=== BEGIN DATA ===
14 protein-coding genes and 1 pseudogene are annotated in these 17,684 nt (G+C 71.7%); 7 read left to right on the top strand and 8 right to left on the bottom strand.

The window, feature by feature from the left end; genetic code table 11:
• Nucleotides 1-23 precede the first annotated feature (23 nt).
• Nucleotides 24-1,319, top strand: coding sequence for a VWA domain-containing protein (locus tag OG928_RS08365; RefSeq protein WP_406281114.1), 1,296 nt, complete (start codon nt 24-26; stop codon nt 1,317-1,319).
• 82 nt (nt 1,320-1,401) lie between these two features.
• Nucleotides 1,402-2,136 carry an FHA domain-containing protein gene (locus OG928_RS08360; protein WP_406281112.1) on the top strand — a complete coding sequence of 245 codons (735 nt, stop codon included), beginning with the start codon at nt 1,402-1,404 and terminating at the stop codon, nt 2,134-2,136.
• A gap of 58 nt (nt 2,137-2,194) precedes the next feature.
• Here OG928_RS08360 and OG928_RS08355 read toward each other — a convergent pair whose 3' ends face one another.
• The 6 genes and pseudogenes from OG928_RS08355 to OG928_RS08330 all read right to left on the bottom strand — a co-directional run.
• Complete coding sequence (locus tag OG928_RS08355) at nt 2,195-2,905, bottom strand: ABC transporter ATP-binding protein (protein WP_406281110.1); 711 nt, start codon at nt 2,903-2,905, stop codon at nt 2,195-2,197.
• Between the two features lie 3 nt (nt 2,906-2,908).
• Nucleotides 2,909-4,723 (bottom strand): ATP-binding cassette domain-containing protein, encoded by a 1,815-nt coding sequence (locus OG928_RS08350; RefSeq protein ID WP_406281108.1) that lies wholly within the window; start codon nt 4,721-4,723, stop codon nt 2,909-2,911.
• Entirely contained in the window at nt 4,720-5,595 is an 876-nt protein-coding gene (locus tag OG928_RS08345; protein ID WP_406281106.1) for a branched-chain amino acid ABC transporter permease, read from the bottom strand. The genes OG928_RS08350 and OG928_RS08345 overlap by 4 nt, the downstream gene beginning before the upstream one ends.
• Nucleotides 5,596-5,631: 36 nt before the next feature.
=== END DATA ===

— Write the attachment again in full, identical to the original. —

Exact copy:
14 protein-coding genes and 1 pseudogene are annotated in these 17,684 nt (G+C 71.7%); 7 read left to right on the top strand and 8 right to left on the bottom strand.

The window, feature by feature from the left end; genetic code table 11:
• Nucleotides 1-23 precede the first annotated feature (23 nt).
• Nucleotides 24-1,319, top strand: coding sequence for a VWA domain-containing protein (locus tag OG928_RS08365; RefSeq protein WP_406281114.1), 1,296 nt, complete (start codon nt 24-26; stop codon nt 1,317-1,319).
• 82 nt (nt 1,320-1,401) lie between these two features.
• Nucleotides 1,402-2,136 carry an FHA domain-containing protein gene (locus OG928_RS08360; protein WP_406281112.1) on the top strand — a complete coding sequence of 245 codons (735 nt, stop codon included), beginning with the start codon at nt 1,402-1,404 and terminating at the stop codon, nt 2,134-2,136.
• A gap of 58 nt (nt 2,137-2,194) precedes the next feature.
• Here OG928_RS08360 and OG928_RS08355 read toward each other — a convergent pair whose 3' ends face one another.
• The 6 genes and pseudogenes from OG928_RS08355 to OG928_RS08330 all read right to left on the bottom strand — a co-directional run.
• Complete coding sequence (locus tag OG928_RS08355) at nt 2,195-2,905, bottom strand: ABC transporter ATP-binding protein (protein WP_406281110.1); 711 nt, start codon at nt 2,903-2,905, stop codon at nt 2,195-2,197.
• Between the two features lie 3 nt (nt 2,906-2,908).
• Nucleotides 2,909-4,723 (bottom strand): ATP-binding cassette domain-containing protein, encoded by a 1,815-nt coding sequence (locus OG928_RS08350; RefSeq protein ID WP_406281108.1) that lies wholly within the window; start codon nt 4,721-4,723, stop codon nt 2,909-2,911.
• Entirely contained in the window at nt 4,720-5,595 is an 876-nt protein-coding gene (locus tag OG928_RS08345; protein ID WP_406281106.1) for a branched-chain amino acid ABC transporter permease, read from the bottom strand. The genes OG928_RS08350 and OG928_RS08345 overlap by 4 nt, the downstream gene beginning before the upstream one ends.
• Nucleotides 5,596-5,631: 36 nt before the next feature.